DNS Configuration

    By default, DNS resolution on Flatcar Container Linux is handled through /etc/resolv.conf, which is a symlink to /run/systemd/resolve/resolv.conf. This file is managed by systemd-resolved . Normally, systemd-resolved gets DNS IP addresses from systemd-networkd , either via DHCP or static configuration. DNS IP addresses can also be set via systemd-resolved’s resolved.conf . See Network configuration with networkd for more information on systemd-networkd.

    Using a local DNS cache

    systemd-resolved includes a caching DNS resolver. To use it for DNS resolution and caching, you must enable it via nsswitch.conf by adding resolve to the hosts section.

    Here is an example Butane Config snippet to do that:

    variant: flatcar
    version: 1.0.0
        - path: /etc/nsswitch.conf
          overwrite: true
          mode: 0644
            inline: |
              # /etc/nsswitch.conf:
              passwd:      files usrfiles
              shadow:      files usrfiles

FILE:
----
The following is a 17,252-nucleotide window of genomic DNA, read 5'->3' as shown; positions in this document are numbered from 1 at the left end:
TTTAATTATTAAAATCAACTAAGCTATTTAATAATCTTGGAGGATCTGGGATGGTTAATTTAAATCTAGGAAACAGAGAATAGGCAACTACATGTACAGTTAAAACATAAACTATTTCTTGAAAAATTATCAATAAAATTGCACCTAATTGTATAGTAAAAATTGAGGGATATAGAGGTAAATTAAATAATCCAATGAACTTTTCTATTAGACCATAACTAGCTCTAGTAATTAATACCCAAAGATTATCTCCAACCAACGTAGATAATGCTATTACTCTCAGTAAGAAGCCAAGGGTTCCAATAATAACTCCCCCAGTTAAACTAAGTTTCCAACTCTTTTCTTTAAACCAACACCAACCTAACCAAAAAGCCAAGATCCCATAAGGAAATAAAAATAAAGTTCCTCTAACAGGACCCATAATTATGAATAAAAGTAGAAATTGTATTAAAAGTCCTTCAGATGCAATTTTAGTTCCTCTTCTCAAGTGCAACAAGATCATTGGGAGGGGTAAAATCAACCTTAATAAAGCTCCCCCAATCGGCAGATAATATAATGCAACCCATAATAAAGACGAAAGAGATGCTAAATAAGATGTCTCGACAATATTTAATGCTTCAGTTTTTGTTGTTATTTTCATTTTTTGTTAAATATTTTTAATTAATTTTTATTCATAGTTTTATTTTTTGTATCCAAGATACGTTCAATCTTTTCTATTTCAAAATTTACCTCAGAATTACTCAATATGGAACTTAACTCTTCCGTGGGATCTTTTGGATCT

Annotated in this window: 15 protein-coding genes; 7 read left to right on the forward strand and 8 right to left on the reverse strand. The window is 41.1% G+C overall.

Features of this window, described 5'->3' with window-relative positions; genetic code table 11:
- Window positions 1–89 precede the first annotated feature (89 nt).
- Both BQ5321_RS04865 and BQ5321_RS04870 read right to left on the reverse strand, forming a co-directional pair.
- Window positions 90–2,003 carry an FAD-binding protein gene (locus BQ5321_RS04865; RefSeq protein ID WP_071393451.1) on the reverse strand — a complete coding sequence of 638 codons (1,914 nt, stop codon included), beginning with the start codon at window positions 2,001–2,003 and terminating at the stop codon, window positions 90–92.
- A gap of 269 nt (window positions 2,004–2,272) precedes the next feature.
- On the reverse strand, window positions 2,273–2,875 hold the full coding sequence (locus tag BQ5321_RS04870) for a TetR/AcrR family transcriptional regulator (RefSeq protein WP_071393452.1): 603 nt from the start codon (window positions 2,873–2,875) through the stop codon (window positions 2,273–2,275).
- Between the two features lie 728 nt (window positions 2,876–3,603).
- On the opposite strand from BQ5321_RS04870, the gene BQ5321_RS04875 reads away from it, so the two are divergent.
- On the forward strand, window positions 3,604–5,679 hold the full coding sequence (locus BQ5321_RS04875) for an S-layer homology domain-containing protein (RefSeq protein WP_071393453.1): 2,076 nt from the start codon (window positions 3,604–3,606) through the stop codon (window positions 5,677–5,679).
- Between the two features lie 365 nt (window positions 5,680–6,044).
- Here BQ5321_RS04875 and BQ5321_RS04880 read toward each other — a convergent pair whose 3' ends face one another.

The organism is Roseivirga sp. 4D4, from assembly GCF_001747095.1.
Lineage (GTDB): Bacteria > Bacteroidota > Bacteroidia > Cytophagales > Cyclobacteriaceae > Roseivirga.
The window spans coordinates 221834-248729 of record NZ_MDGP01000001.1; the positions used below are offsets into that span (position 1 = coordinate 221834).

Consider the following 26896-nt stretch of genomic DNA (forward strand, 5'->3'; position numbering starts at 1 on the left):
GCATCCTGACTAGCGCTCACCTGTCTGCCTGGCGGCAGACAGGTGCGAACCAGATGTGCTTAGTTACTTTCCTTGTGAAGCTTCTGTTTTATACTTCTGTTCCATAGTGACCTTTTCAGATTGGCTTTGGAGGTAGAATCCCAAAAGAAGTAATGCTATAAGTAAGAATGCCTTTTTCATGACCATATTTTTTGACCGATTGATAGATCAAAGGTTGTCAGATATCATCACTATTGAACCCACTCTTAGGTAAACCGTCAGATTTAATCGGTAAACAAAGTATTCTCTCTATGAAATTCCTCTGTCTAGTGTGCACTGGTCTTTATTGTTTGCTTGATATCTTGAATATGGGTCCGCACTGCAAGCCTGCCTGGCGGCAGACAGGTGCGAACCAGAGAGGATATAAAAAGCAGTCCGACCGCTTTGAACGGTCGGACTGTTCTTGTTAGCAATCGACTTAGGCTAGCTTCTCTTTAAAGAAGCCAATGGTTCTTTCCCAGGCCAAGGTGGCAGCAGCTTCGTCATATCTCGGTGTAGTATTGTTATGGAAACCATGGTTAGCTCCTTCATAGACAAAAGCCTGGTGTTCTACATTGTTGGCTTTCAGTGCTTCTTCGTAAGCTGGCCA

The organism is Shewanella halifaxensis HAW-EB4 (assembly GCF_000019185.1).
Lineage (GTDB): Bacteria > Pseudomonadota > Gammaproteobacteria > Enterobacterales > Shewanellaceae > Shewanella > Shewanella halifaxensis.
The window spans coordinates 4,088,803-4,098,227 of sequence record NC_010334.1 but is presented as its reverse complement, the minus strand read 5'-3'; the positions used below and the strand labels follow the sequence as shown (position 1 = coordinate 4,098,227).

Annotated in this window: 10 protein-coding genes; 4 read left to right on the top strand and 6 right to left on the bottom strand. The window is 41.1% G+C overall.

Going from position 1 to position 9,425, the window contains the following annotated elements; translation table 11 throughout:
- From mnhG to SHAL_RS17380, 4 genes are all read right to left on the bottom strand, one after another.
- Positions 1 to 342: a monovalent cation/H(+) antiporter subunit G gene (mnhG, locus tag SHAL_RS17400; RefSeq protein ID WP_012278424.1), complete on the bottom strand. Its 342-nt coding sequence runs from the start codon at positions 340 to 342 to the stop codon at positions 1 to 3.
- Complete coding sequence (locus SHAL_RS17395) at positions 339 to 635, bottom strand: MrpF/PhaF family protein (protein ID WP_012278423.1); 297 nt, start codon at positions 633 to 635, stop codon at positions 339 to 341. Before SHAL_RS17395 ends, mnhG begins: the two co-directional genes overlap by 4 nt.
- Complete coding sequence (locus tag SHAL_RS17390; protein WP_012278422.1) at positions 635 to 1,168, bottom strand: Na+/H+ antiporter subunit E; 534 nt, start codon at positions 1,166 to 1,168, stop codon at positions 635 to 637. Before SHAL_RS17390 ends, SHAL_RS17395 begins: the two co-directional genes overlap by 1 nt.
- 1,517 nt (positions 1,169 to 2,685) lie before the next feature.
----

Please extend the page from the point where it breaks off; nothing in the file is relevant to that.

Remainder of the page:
group:       files usrfiles
              hosts:       files usrfiles resolve dns
              networks:    files usrfiles dns
              services:    files usrfiles
              protocols:   files usrfiles
              rpc:         files usrfiles
              ethers:      files
              netmasks:    files
              netgroup:    files
              bootparams:  files
              automount:   files
              aliases:     files          

    Only nss-aware applications can take advantage of the systemd-resolved cache. Notably, this means that statically linked Go programs and programs running within Docker/rkt will use /etc/resolv.conf only, and will not use the systemd-resolve cache.

    To use systemd-resolved as the default DNS resolver for all applications on the host, switch to the systemd-resolved provided stub-resolv.conf:

    variant: flatcar
    version: 1.0.0
       - path: /etc/resolv.conf
         overwrite: true
         target: /run/systemd/resolve/stub-resolv.conf

    This is known to interfere with Kubernetes in certain situations.